Reviews

ARC Review: A Face Like Glass by Frances Hardinge

Hello, Bookish Buddies. Wow, it is about time for me to have finished this book.  I got it a month in advance at it’s already been out for a month. I need to get my life together, but first I’d like to thank ABRAMS Kids on NetGalley for kindly letting me read and review their book. And boy, did I love it. If you’d like to familiarize yourself with the plot before I get into the review, here you go:


img_3181In the underground city of Caverna, the world’s most skilled craftsmen toil in the darkness to create delicacies beyond compare—wines that remove memories, cheeses that make you hallucinate, and perfumes that convince you to trust the wearer, even as they slit your throat. On the surface, the people of Caverna seem ordinary, except for one thing: their faces are as blank as untouched snow. Expressions must be learned, and only the famous Facesmiths can teach a person to express (or fake) joy, despair, or fear—at a steep price.

Into this dark and distrustful world comes Neverfell, a girl with no memory of her past and a face so terrifying to those around her that she must wear a mask at all times. Neverfell’s expressions are as varied and dynamic as those of the most skilled Facesmiths, except hers are entirely genuine. And that makes her very dangerous indeed…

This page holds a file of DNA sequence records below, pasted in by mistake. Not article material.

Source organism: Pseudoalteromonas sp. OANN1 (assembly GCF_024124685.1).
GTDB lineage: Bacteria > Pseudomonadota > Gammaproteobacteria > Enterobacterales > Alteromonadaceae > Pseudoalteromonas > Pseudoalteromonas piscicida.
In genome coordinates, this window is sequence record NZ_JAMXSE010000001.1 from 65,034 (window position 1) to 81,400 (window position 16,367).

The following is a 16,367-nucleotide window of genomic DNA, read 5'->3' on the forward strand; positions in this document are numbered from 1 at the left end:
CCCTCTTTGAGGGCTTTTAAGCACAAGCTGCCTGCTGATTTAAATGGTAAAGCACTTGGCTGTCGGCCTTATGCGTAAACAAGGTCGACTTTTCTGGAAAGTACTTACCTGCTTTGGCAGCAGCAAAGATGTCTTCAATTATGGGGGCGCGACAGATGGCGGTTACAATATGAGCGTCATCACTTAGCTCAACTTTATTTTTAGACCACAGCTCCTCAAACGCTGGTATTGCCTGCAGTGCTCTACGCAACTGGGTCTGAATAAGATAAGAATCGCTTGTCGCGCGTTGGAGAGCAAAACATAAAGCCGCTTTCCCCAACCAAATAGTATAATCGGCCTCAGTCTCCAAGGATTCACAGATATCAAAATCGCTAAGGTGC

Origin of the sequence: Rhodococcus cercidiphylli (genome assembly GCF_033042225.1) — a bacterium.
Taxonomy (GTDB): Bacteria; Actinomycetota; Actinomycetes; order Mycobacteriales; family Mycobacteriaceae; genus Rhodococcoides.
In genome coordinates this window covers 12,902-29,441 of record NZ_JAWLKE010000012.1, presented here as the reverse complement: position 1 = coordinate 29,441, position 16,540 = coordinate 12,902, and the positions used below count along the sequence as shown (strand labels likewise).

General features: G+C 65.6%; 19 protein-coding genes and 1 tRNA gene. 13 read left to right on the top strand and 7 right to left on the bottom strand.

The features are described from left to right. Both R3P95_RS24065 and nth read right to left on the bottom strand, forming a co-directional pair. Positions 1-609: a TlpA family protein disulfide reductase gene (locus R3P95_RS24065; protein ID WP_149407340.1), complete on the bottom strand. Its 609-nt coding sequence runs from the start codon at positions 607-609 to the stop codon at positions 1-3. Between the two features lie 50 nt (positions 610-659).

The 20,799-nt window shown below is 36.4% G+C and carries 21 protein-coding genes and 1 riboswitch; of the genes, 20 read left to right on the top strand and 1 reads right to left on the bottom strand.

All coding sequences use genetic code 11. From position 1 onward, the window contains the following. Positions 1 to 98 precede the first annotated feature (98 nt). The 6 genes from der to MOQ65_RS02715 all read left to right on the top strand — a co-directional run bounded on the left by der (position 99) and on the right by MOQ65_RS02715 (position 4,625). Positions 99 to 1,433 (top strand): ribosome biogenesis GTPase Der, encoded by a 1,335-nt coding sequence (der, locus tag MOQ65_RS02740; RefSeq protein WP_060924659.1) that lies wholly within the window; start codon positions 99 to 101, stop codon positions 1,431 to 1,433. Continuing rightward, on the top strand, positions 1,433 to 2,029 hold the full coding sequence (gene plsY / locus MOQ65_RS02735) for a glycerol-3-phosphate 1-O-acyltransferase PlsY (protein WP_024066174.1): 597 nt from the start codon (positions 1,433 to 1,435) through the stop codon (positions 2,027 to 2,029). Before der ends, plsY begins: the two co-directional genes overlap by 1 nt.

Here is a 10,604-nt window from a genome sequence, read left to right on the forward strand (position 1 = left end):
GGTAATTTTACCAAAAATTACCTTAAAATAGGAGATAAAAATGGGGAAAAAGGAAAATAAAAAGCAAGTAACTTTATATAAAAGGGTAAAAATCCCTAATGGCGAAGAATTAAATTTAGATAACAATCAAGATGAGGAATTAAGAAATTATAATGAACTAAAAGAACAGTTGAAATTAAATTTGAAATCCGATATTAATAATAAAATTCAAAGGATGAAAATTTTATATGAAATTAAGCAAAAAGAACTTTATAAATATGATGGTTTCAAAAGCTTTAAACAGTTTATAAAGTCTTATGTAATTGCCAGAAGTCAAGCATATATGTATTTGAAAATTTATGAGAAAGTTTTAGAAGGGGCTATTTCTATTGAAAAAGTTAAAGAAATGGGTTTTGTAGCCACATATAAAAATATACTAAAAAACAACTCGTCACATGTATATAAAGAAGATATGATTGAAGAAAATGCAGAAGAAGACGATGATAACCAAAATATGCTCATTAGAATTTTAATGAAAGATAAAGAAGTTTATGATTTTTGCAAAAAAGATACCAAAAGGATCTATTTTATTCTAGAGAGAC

A Face Like Glass is a must read for all fans of Alice in Wonderland.  I didn’t even enjoy Alice in Wonderland, but I enjoyed this book.  A Face Like Glass is set in a mystical world with intricate plot lines and mysteries that I would say borderline on genius.

Throughout the book, our protagonist, twelve year old Neverfell is trying to discover the social politics and norms of the world around her, and also how she got to where she was.  Her memory begins one day when she was five years old and she has no idea what happened to her before then.  In the end, all of the plot lines weave together so perfectly, creating a satisfying ending to this standalone.

I also loved the friendship between Neverfell and Zouelle, and how their characters both develop together.  I also love that this book doesn’t have a romantic subplot, leaving time for intricate, fleshed out characters to form.  I really think all of the characters were realistic and so distinct, which is a rarity in a lot of books these days.

The one issue I had with this book was that it was in multiple perspectives.  I think I would have been more connected to Neverfell as a character if I only saw the story through her eyes, because she is told so little and she feels so uninformed throughout the entire book.

Overall, I gave A Face Like Glass 4.5/5 stars for its intricacy and overall epic-ness.

Are you interested in reading A Face Like Glass?

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